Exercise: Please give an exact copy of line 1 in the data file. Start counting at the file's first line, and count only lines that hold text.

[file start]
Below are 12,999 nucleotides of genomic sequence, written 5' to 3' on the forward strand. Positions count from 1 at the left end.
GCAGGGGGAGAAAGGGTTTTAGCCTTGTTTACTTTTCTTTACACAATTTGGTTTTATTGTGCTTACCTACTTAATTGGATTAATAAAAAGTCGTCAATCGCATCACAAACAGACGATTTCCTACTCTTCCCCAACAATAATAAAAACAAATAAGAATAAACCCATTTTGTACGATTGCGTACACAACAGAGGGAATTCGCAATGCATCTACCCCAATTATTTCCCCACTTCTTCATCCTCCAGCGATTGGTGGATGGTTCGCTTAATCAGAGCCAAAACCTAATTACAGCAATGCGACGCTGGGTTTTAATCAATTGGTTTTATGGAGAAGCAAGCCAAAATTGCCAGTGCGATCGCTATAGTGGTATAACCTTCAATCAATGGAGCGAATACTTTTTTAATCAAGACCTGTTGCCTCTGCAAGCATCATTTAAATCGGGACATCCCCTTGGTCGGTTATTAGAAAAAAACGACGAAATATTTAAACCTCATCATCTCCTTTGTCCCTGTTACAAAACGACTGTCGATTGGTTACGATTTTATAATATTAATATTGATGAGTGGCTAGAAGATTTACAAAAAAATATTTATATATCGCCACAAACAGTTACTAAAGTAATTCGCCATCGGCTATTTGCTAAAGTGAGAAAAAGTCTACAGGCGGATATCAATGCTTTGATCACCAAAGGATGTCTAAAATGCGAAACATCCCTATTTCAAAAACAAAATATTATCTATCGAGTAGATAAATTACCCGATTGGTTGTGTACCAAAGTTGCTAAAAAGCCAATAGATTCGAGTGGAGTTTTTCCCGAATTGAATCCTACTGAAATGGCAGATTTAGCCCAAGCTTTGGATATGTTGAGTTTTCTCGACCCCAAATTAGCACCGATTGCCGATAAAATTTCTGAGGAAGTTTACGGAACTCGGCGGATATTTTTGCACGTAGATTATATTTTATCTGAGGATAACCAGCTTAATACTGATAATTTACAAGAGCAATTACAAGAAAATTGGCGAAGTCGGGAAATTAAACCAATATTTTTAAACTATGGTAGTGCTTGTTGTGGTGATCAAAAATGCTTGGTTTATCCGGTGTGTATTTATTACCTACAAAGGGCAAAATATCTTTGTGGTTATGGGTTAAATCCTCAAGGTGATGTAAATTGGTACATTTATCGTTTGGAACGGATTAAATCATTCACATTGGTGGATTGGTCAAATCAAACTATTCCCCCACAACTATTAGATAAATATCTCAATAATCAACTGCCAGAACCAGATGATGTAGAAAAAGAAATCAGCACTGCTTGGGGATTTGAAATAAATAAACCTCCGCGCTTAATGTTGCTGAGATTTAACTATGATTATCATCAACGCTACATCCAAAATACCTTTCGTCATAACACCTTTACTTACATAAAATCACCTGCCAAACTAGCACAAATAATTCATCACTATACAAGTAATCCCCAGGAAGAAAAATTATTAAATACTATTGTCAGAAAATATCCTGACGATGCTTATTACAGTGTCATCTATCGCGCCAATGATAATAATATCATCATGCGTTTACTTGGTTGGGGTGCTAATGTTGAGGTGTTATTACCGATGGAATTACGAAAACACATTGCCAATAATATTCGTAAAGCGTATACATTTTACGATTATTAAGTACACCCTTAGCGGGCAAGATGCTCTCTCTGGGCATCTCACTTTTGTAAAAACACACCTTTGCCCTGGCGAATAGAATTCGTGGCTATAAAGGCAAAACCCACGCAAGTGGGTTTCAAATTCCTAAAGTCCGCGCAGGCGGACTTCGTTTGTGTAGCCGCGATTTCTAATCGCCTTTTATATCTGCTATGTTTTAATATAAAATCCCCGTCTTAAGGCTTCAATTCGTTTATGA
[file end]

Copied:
Below are 12,999 nucleotides of genomic sequence, written 5' to 3' on the forward strand. Positions count from 1 at the left end.